Should each individual walk away with an action item or should work be distributed according to expertise and talent?

TF: The question implies an either/or way of distributing work. Yes, people should able to contribute in areas of their expertise and talent and, sometimes it’s great to take on another person’s role to develop capabilities in different areas or to understand what other people on the team deal with in their roles. It depends on what you are trying to solve and accomplish.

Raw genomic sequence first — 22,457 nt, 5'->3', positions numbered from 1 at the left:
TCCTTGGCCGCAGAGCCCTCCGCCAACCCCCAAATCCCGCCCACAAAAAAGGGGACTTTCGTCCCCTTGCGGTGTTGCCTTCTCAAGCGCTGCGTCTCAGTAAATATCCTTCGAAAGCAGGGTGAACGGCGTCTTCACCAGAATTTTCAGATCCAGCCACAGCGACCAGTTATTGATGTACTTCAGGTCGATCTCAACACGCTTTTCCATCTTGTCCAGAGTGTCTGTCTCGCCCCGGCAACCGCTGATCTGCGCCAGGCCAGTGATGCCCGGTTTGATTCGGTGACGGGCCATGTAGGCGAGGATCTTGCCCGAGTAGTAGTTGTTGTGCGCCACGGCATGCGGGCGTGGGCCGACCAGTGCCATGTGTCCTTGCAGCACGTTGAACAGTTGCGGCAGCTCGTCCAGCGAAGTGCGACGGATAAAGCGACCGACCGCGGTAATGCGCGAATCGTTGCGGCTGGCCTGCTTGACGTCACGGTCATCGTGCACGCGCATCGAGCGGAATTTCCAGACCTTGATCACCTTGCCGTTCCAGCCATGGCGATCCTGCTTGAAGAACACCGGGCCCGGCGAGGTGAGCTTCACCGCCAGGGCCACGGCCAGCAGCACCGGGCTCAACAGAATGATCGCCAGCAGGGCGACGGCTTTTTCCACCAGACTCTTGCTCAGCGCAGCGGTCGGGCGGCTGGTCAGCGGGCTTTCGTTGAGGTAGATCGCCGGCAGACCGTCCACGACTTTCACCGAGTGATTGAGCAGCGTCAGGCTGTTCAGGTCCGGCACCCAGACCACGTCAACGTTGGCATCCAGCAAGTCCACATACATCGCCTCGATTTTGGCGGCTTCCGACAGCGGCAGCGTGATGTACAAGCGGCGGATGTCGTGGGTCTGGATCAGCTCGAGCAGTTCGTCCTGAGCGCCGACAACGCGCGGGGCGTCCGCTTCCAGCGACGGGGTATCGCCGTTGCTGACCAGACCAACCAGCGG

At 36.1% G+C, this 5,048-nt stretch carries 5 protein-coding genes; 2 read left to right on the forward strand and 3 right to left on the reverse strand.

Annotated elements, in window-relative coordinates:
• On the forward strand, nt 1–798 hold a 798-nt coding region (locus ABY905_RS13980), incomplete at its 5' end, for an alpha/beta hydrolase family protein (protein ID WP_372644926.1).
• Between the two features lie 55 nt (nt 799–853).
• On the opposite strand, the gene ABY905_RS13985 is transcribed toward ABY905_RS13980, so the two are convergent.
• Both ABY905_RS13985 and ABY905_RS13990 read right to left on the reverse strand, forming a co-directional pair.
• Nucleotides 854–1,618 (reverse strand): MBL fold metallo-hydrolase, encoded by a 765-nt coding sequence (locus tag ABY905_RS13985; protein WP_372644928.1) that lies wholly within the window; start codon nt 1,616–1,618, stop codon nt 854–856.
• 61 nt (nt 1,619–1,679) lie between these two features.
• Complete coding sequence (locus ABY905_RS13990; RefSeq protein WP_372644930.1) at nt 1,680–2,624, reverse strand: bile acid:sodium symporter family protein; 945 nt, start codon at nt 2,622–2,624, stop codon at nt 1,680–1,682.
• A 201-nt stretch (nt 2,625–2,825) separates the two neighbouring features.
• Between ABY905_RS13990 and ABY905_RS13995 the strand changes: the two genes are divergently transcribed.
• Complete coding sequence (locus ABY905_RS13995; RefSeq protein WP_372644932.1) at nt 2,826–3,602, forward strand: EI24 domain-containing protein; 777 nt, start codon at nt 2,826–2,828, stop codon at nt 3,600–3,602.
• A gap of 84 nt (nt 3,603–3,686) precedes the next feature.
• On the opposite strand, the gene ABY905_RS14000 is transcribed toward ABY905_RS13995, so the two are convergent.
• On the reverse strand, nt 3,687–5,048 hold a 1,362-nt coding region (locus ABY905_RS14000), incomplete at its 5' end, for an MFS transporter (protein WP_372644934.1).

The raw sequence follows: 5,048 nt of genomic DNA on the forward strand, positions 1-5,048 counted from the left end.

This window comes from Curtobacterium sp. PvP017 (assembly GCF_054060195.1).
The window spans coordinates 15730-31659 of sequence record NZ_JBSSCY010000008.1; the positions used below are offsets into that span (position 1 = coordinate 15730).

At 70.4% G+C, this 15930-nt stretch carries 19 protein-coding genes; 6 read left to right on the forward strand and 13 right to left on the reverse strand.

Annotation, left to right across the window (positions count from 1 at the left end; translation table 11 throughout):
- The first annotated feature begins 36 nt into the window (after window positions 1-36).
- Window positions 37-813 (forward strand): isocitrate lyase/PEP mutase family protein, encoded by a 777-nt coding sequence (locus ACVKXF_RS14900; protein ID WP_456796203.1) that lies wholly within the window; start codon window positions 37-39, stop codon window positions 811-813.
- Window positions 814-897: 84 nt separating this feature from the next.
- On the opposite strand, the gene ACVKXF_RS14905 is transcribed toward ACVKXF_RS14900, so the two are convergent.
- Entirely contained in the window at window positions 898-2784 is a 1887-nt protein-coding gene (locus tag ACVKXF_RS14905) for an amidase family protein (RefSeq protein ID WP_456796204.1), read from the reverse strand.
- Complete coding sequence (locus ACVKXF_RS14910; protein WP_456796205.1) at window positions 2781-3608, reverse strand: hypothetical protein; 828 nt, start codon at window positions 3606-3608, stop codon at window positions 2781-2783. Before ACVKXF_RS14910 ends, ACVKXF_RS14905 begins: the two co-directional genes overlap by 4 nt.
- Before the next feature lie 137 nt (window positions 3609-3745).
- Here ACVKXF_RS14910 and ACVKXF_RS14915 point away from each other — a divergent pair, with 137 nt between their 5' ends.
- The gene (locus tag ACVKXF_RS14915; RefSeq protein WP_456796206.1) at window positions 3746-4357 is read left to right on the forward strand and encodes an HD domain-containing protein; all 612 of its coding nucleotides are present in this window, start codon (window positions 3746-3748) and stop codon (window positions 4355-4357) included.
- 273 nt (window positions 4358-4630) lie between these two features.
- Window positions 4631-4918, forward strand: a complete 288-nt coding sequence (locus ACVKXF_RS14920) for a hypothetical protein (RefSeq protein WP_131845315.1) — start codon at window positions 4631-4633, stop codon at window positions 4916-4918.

But yes, it would be best for people to come away with action items. The point of meetings should be to keep a team or group of people engaged in what they are trying to achieve, aligning with their purpose in an organization. Meetings should be much more interesting and productive than they are. People are slammed with so many demands and fewer and fewer resources so often meetings can feel like a big waste of time. People check out before they’ve even checked in. Leaders need to work a bit harder to make meetings count by creating outcomes that have people leaving with action items and high engagement.

Special thanks to Tania Fowler, and to our membership for being so engaged! Look out for the next opportunity to take your skillset to the #NextLevel with EDGEx on August 8th at 12pm where we'll be talking about managing difficult interactions with Tina Shaw.